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Plaintiffs No Longer Have to Demonstrate the Absence of Comparative Fault to Avoid Summary Judgment in New York

Litigation Alert | April 17, 2018
By: Andrew Hamelsky and Jenifer Scarcella

On April 3, 2018, the New York Court of Appeals addressed a question that “has perplexed courts for some time,” that is, whether a plaintiff must establish his or her own comparative negligence in order to obtain partial summary judgment in a comparative negligence case. The Court of Appeals held that to be entitled to partial summary judgment a plaintiff does not bear the “double burden” of establishing a prima facie case of defendant’s liability, as well as the absence of his or her own comparative fault.

In Rodriguez v. City of New York, issues of fact existed as to whether a plaintiff employee was free from comparative fault when he was injured on the job. The Court of Appeals held that, even though issues of fact existed as to whether the plaintiff was at fault for his own injury, partial summary judgment could be granted on the issue of defendant’s liability. In other words, the Court of Appeals held that a plaintiff no longer has to demonstrate the absence of his or her own comparative fault in order to obtain partial summary judgment on defendant’s liability.

As noted by the dissenting opinion, the previous rule in New York was that to be entitled to summary judgment the plaintiff must demonstrate that there are no issues of fact concerning the defendant’s negligence, and that the plaintiff had no comparative fault. The Court of Appeals held that this view was inconsistent with New York State’s codified comparative negligence principles, Civil Practice Law & Rules (CPLR) Article 14-A.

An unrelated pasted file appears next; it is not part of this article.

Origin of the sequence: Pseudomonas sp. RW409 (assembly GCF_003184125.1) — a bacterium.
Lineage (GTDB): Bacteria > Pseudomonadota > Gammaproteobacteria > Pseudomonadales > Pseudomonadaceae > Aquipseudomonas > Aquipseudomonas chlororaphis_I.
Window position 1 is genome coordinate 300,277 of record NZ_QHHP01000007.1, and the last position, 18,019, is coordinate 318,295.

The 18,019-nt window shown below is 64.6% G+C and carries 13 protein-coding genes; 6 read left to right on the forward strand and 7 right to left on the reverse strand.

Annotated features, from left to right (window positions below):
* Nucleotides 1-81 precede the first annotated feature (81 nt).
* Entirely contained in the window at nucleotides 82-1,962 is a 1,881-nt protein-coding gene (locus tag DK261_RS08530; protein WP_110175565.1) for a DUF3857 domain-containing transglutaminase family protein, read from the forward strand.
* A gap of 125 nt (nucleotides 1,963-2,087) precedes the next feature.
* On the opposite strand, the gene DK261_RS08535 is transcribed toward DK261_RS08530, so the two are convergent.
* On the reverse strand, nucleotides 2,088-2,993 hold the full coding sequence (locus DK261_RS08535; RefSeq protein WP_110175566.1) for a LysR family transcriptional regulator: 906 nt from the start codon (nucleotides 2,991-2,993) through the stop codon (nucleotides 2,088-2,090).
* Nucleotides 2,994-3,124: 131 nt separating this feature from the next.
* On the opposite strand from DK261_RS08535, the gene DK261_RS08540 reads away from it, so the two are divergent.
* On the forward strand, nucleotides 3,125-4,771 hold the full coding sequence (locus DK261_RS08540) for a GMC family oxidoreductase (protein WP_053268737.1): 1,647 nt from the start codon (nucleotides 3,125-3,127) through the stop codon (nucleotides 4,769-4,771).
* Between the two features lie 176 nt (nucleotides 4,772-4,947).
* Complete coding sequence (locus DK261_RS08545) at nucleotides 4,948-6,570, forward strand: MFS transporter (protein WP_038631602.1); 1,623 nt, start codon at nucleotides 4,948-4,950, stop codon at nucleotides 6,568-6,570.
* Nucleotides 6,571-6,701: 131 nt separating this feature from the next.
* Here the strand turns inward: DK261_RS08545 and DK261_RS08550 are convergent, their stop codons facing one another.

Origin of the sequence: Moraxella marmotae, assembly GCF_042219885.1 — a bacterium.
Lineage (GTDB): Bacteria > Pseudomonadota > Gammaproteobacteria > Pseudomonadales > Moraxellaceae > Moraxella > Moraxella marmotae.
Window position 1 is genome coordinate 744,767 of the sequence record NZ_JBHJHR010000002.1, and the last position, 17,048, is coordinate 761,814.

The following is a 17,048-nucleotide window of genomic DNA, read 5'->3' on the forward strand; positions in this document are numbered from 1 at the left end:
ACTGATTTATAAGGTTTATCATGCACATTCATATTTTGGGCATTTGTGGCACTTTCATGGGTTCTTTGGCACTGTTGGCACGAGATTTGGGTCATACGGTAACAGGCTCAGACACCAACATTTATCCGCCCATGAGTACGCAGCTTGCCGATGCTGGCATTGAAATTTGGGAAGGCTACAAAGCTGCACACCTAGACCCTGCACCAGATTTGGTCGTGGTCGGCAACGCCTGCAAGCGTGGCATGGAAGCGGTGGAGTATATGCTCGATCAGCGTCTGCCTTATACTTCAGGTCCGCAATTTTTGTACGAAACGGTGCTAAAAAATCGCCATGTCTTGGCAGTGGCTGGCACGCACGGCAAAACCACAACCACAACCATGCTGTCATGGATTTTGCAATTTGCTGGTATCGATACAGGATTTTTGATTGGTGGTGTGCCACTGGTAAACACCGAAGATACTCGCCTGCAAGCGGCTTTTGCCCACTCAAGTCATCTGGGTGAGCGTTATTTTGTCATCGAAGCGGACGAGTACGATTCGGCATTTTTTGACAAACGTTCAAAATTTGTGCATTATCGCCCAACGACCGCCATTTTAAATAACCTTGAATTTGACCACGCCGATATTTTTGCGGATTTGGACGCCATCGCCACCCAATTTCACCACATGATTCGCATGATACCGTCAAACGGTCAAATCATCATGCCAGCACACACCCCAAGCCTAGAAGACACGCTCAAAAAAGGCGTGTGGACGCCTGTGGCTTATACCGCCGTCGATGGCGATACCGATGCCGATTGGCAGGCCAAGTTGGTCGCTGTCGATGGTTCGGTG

The Court of Appeals explained that this decision will affect Pattern Jury Instructions going forward in liability cases. In cases where the plaintiff has been granted partial summary judgment as to defendant’s liability, the jury will still be asked to determine whether the plaintiff was negligent, whether the plaintiff’s negligence was a substantial factor in causing his or her own injuries and to determine the percentage of fault of both the plaintiff and defendant. However, the jury will no longer be asked to determine whether the defendant was negligent or whether the defendant’s negligence was a substantial factor in causing the injury or accident.

If you have questions or would like additional information, please contact Andrew Hamelsky (hamelskya@whiteandwilliams.com; 212.631.4406) or Jenifer Scarcella (scarcellaj@whiteandwilliams.com; 212.714.3064).

This correspondence should not be construed as legal advice or legal opinion on any specific facts or circumstances. The contents are intended for general informational purposes only, and you are urged to consult a lawyer concerning your own situation and legal questions.
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